The RF10-20mm F4 L IS USM is the world’s first*1 ultra-wide-angle 10mm zoom lens, surpassing even the wide-angle range of the EF11-24mm f/4L USM. Despite its focal length of 10mm, the aspherical lens and Ultra-low Dispersion (UD) lens deliver image quality equivalent or superior to that of the EF11-24mm f/4L USM lens. The RF10-20mm F4 L IS STM delivers clear images with minimal color bleed from the center to the periphery of the picture. In addition to its ultra-wide-angle capabilities, this lens is equipped with an image stabilizer.
    Even with an extended wide-angle range and an image stabilization mechanism, the lens weighs just half as much as the EF11-24mm f/4L USM (lens alone). This is because it is the first L-series lens model to incorporate a Stepping Motor (STM), which has a smaller actuator than an Ultrasonic Motor (USM). The smaller actuator provides much greater freedom in designing the layout of the IS lens group, and makes it possible to place the IS mechanism on the sensor side of the lens. Furthermore, the RF10-20mm F4 L IS STM is the first Canon lens that is fully compatible with Peripheral Coordinated Control*2 *3 — a function that corrects the peripheral blur particular to wide-angle lenses.

    *1 As of October 10, 2023, for AF-compatible interchangeable zoom lenses (excluding fisheye lenses) for 35mm format SLR-type cameras. According to Canon research.

    *2 Available on compatible cameras (EOS R5 with ver. 1.9.0 or later, as of October 10, 2023) when the movie digital IS is turned off.

    *3 Movie digital IS is recommended when shooting video clips, particularly if there is a lot of panning or camera shake.

  • 20232023

    World’s first* super-telephoto zoom lens with top telephoto length of 800mm
    RF200-800mm F6.3-9 IS USM

    The world’s first* super-telephoto zoom lens with a maximum telephoto length of 800mm. It is useful when shooting subjects such as airplanes, trains, wild birds, and sporting events from telephoto range. With a low-end length of 200mm, users can enjoy a broad scope for zooming in, without having to change lenses. It is possible to take a series of pictures while zooming in when the subject is moving away or approaching from a distance. This lens is also compatible with the EXTENDER RF1.4x/RF2x, to further extend the telephoto range. Autofocus shooting with 1.4x or 2x focal length extenders is also supported.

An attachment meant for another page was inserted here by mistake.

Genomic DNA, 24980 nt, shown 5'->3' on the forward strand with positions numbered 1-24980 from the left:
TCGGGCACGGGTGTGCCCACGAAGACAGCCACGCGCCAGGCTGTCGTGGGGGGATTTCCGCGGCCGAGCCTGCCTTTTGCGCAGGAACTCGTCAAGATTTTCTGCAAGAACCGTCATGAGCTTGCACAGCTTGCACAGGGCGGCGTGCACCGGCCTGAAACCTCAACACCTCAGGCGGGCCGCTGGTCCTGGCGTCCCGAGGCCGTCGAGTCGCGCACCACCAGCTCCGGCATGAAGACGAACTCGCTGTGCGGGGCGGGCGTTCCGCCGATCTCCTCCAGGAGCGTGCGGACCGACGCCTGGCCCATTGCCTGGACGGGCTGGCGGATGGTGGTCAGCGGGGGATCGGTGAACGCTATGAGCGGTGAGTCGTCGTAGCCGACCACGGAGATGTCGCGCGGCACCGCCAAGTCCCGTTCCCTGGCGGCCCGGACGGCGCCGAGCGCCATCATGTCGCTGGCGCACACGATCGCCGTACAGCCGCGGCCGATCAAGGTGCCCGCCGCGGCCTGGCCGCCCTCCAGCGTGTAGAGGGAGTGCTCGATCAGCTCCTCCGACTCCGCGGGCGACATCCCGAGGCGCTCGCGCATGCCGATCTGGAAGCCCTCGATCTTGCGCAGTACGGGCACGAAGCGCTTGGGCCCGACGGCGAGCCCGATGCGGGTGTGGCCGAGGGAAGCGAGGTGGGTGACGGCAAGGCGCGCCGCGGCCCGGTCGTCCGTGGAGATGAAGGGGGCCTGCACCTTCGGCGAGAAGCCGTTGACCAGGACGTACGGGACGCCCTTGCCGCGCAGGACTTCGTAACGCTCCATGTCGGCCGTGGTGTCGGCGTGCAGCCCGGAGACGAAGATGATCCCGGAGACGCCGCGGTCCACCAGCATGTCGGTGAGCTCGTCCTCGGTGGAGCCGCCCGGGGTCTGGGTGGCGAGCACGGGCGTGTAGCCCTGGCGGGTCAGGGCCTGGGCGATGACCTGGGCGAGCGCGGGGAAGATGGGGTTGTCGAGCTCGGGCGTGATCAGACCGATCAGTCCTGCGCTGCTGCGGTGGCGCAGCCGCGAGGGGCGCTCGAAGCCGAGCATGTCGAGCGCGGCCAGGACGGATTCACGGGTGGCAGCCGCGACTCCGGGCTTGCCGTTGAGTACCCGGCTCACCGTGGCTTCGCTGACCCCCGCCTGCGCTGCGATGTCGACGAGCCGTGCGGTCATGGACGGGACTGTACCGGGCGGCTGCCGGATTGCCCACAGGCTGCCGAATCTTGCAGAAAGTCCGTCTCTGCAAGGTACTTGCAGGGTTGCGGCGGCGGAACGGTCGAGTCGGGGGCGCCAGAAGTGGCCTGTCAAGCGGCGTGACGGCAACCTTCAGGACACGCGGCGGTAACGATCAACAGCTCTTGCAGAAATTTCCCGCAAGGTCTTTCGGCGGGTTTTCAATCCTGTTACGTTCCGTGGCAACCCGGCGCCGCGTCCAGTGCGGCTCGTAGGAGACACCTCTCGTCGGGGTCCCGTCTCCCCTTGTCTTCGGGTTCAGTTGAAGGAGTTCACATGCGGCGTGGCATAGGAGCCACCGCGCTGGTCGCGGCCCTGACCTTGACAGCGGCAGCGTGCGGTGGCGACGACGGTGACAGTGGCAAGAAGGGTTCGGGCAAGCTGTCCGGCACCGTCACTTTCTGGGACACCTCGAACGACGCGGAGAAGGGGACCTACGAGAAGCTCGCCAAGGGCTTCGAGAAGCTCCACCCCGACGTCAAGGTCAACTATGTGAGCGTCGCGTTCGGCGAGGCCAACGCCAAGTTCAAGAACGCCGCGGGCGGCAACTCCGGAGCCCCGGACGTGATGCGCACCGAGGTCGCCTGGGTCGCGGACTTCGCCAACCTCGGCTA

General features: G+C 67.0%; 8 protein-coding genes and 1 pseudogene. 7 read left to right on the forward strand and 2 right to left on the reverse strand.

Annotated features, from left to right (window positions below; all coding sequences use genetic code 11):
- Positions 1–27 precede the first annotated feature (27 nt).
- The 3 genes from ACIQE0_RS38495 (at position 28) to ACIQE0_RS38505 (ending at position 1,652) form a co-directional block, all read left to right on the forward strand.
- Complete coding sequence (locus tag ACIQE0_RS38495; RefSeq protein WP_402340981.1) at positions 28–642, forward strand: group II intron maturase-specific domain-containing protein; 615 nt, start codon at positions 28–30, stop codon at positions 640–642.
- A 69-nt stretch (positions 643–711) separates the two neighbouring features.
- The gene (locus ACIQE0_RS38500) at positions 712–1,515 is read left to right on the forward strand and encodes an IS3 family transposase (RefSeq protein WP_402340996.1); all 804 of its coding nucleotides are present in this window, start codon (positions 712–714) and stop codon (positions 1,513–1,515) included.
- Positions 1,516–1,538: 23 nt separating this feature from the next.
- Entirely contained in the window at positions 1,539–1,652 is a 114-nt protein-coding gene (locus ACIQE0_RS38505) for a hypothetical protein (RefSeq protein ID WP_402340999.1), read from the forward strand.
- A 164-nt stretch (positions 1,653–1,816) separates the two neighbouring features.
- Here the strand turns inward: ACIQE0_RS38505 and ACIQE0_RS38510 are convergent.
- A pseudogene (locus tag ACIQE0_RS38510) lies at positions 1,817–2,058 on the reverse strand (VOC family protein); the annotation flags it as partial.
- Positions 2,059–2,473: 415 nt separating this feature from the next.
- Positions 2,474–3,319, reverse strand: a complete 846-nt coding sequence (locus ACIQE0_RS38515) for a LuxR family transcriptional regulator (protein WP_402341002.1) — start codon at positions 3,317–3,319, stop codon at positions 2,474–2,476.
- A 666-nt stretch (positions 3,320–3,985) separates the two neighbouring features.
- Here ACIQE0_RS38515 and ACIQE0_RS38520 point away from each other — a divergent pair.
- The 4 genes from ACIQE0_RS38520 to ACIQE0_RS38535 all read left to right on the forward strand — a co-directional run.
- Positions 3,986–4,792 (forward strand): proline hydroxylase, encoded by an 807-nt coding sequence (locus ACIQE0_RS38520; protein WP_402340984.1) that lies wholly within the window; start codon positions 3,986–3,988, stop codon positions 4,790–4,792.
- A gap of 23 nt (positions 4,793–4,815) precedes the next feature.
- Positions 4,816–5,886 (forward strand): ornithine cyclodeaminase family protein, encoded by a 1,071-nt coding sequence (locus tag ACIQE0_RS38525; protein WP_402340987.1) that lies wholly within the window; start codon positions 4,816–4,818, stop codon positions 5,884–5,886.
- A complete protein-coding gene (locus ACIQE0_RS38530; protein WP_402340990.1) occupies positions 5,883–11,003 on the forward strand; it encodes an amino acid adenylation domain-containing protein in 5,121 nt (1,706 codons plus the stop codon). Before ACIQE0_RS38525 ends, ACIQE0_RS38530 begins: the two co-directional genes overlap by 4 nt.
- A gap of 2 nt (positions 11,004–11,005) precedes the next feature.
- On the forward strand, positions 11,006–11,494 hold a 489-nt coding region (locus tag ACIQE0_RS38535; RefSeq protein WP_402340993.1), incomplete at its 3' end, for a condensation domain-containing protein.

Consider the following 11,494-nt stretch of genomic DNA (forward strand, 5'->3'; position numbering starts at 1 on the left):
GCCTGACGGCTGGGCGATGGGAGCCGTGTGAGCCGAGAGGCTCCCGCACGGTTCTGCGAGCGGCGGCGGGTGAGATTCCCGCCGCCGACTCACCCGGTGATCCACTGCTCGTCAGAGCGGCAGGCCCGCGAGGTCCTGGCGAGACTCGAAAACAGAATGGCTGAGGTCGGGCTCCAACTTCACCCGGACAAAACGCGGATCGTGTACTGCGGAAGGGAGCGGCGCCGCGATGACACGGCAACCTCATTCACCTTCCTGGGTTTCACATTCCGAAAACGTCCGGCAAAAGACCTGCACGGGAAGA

* Refers to interchangeable AF lenses for mirrorless cameras compatible with full-frame sensors, which were released as of November 1, 2023 (according to Canon surveys).

  • 20232023

    World’s first* 24-105mm zoom lens with fixed aperture f/2.8
    RF24-105mm F2.8 L IS USM Z

    The 24-105mm F4 series — a single lens which covers the range from wide-angle to mid-telephoto focal length — has long been one of the most popular categories of lens. Prior to the launch of this lens, the maximum aperture in the 24-105mm category was f/4, but the RF24-105mm F2.8 L IS USM Z is the first* to offer a fixed maximum aperture of f/2.8. This allows for f/2.8 shooting even at the telephoto (105mm) end, making it ideal for portrait photography that takes advantage of the vivid bokeh effect. It also achieves high image quality to match that of the RF24-70mm F2.8 L IS USM, making it suitable for professional use. The lens is compatible with the PZ-E2/E2B Power Zoom Adapter (sold separately), which supports more advanced video clip shooting. The PZ-E2/E2B enables high-precision, smooth zooming operation. This is an ideal zoom lens for use in nearly any type of video production.

    * Refers to AF interchangeable lenses for mirrorless cameras compatible with full-frame sensors that have been released as of November 1, 2023 (based on Canon surveys).